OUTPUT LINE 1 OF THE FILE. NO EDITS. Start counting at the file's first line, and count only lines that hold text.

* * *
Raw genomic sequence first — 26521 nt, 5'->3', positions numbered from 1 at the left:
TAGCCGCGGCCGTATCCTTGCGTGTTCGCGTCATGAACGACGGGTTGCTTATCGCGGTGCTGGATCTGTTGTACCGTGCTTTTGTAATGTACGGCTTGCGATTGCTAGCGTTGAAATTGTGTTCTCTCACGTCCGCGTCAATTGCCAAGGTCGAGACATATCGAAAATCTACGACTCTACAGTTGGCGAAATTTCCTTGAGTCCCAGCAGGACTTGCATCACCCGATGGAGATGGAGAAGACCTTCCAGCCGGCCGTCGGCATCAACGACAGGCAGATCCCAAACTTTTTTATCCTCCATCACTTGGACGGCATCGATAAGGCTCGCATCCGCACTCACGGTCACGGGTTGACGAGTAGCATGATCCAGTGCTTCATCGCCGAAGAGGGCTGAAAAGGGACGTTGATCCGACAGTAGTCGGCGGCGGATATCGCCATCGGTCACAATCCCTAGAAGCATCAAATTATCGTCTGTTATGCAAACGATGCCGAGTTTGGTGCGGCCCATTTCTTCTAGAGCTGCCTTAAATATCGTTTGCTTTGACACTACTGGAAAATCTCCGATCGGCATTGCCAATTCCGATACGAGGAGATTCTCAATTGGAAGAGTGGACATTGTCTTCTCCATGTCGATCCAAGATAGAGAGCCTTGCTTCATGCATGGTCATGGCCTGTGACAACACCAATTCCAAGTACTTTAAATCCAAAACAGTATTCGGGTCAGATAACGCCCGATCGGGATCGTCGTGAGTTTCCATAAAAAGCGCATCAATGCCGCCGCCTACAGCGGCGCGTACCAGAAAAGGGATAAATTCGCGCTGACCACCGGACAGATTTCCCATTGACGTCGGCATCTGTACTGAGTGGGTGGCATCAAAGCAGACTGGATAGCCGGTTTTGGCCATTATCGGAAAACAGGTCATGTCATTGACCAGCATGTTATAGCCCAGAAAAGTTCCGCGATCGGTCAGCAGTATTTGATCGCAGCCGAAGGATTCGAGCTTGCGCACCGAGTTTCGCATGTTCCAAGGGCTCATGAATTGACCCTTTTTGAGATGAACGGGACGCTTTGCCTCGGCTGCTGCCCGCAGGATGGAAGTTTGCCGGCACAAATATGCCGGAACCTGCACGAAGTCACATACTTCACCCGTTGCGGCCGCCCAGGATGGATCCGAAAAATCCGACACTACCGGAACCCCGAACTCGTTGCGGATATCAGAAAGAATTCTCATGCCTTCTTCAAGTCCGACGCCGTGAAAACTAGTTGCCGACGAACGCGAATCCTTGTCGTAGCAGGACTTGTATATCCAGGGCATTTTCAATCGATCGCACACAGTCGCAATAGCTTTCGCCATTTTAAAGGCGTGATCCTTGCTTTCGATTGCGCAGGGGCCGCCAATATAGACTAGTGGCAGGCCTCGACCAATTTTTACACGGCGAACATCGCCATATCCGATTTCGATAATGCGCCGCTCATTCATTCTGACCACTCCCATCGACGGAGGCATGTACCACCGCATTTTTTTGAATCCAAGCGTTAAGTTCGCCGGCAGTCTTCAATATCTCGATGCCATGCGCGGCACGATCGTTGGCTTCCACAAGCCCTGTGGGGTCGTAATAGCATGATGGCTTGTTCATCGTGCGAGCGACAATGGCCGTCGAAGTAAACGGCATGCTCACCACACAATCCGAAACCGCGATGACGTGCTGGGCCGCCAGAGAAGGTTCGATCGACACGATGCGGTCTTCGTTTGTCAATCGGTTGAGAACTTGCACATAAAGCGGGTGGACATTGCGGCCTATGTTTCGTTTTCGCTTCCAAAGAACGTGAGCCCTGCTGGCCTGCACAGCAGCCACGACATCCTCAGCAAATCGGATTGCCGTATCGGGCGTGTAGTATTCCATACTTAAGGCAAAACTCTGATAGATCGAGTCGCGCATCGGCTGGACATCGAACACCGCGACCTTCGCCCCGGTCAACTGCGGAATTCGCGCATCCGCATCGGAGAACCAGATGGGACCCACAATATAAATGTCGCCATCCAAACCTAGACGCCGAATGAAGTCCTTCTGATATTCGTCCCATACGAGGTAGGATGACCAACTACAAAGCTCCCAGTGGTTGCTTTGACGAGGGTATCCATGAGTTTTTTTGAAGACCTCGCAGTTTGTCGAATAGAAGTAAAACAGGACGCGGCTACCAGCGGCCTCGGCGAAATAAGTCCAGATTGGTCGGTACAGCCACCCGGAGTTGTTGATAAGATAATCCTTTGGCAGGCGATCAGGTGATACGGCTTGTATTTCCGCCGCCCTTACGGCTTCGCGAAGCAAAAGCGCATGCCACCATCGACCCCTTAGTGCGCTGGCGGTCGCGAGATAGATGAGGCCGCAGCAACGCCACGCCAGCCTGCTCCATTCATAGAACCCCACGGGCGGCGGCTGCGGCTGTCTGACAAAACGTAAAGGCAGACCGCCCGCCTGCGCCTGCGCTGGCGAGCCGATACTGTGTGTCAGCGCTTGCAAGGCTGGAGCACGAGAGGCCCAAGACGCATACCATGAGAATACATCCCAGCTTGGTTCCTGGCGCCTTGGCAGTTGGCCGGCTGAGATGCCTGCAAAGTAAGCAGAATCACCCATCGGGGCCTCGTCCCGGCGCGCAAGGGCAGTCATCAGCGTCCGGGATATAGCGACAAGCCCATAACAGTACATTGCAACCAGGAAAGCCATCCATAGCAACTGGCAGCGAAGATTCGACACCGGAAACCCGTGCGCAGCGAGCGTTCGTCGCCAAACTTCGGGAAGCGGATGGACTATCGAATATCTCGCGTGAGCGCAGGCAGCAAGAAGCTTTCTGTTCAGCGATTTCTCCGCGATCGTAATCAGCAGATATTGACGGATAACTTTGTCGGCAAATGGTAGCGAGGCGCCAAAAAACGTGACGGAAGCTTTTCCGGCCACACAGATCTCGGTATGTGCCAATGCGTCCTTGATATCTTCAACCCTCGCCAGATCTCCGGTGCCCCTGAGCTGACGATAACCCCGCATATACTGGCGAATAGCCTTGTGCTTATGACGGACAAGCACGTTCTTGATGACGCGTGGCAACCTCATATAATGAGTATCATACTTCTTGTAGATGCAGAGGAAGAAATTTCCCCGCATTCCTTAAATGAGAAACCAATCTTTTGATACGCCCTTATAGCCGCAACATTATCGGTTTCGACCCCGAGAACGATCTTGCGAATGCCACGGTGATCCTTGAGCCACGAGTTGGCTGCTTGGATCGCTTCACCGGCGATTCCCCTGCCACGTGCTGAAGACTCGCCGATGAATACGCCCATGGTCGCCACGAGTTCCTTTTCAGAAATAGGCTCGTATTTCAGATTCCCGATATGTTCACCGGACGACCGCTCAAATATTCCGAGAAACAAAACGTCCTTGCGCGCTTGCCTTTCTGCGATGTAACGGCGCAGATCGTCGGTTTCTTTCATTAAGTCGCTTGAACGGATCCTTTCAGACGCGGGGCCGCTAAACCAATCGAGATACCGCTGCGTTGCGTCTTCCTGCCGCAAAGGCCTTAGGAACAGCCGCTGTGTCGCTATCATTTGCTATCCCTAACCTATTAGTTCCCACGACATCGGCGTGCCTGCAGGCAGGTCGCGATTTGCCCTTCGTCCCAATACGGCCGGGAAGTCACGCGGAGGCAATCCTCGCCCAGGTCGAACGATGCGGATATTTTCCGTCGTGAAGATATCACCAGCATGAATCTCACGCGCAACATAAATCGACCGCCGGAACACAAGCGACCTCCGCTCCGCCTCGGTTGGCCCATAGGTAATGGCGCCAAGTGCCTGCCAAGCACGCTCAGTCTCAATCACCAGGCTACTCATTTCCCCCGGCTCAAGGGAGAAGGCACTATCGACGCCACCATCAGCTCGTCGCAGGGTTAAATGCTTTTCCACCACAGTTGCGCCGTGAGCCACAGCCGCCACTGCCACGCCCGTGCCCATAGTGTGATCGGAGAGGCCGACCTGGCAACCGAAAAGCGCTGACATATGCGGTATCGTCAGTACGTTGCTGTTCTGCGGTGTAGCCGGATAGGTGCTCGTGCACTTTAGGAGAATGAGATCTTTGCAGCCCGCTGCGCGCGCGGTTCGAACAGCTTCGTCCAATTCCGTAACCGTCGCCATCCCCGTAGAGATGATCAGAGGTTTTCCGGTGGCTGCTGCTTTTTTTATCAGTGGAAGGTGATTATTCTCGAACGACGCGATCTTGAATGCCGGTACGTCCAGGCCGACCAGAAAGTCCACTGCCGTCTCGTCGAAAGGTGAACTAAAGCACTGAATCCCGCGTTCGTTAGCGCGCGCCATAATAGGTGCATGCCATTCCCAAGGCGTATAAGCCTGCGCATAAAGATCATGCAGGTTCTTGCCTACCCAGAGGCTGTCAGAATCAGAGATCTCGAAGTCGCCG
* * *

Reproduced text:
Raw genomic sequence first — 26521 nt, 5'->3', positions numbered from 1 at the left: